Fight for maternity care exposes gap

An Ontario man is fighting to change what he calls a pregnancy gap in Canada's immigration system.

Carey McGregor met his wife in Taiwan in 2005, and married in Canada two years later.

His wife Sylvia, who is Taiwanese, and not a Canadian citizen, had their first child abroad, and last year McGregor moved his family back to Canada.

Now expecting their second child and living in Hamilton, they're grappling with a big problem.

Sylvia has what doctors call a "high-risk" pregnancy, meaning she likely needs a cesarean section to give birth.

She applied for a permanent resident visa in September, and doesn't qualify for government medicare. Private health insurance doesn't cover pregnancies.

Medical bills could range from $10,000 to $20,000 or higher, depending on complications.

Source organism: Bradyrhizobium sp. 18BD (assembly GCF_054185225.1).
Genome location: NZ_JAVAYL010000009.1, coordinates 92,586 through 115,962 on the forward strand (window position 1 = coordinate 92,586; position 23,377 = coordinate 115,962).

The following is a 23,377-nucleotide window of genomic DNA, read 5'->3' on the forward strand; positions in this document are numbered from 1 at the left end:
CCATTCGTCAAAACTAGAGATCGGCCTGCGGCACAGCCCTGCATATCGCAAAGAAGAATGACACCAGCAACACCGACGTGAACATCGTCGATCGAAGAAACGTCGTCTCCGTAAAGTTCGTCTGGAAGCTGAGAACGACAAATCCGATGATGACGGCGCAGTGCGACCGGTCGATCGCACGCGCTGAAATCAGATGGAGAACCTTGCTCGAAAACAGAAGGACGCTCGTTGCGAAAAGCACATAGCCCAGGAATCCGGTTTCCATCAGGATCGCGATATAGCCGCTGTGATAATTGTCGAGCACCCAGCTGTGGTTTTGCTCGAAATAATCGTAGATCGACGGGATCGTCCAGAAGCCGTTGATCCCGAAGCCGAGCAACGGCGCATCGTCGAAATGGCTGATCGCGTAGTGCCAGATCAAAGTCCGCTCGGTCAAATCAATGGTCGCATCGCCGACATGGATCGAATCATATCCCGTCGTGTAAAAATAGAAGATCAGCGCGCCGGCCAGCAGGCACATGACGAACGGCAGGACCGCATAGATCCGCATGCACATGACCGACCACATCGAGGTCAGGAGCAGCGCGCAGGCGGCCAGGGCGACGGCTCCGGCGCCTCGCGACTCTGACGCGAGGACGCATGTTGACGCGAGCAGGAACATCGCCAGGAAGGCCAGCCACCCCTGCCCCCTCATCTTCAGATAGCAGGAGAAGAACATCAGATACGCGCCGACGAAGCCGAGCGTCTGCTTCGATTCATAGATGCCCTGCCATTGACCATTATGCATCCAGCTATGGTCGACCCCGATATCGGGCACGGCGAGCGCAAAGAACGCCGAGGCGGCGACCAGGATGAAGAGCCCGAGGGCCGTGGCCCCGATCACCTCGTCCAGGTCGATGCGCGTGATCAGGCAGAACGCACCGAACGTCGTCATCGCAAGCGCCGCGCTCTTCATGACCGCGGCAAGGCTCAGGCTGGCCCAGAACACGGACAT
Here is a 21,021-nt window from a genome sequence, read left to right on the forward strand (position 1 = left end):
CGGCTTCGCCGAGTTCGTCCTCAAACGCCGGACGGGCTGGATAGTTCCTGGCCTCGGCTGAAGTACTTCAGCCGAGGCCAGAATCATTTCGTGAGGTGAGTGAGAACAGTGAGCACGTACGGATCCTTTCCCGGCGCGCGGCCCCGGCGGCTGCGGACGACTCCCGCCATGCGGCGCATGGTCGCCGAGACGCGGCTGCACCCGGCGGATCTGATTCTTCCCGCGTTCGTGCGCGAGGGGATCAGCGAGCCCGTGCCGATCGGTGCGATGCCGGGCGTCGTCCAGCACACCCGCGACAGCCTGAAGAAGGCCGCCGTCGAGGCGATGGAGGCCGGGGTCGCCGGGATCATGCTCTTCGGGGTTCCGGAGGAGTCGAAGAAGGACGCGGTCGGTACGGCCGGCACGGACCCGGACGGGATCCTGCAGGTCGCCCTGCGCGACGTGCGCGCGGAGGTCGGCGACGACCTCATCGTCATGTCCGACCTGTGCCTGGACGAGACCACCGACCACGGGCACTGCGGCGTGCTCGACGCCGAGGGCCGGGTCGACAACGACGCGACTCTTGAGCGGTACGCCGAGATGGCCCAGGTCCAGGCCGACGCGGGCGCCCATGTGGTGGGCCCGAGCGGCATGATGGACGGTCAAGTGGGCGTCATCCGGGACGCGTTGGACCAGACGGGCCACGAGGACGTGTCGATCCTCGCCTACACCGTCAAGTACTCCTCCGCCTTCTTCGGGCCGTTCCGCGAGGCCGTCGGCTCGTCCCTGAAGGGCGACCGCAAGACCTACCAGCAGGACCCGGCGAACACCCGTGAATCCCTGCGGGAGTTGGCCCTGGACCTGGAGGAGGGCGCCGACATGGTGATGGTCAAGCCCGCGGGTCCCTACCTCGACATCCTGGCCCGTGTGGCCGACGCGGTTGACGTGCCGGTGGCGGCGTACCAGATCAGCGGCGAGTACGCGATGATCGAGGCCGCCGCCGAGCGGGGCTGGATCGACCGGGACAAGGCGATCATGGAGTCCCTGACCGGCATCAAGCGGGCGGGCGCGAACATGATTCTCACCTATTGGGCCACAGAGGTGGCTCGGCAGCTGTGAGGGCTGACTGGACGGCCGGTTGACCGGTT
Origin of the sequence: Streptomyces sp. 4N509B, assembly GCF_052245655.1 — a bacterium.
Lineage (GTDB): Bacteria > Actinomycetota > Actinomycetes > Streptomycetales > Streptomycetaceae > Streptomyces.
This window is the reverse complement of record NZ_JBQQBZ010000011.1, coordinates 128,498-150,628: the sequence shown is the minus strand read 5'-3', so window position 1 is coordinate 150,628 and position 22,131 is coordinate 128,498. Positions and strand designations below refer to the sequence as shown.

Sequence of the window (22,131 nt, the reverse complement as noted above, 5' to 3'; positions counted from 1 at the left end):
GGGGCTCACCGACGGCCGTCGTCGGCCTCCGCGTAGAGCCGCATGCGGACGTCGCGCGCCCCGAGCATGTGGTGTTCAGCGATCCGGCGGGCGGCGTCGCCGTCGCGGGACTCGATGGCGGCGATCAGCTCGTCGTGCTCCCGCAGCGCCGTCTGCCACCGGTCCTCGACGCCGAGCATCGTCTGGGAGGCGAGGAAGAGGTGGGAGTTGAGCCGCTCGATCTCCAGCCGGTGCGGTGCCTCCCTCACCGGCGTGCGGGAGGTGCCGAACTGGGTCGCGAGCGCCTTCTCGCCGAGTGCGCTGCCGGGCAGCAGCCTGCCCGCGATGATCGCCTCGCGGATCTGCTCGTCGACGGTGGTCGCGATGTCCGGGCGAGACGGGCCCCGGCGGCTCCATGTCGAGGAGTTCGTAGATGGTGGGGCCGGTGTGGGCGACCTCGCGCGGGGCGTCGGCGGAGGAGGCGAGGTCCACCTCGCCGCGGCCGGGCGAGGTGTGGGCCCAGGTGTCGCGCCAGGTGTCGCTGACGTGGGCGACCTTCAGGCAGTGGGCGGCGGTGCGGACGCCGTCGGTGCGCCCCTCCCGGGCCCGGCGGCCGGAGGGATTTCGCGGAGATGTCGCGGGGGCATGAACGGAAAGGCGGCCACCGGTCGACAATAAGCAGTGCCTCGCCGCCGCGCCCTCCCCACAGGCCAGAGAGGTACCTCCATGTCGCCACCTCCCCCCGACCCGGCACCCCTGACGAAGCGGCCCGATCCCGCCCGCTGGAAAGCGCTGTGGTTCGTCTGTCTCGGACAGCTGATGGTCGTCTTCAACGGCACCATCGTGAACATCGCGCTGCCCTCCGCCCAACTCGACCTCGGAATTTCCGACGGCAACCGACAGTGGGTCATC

"We are in the gap in the system," said McGregor. "There are no options for us."

A doctor in Hamilton recently offered to provide medical care for the birth, free of charge, until Sylvia qualifies for the Ontario Health Insurance Plan.

"But not everyone has a doctor who is willing to work for free," McGregor said.

McGregor wants the system changed so others don't have to face the same pressures.

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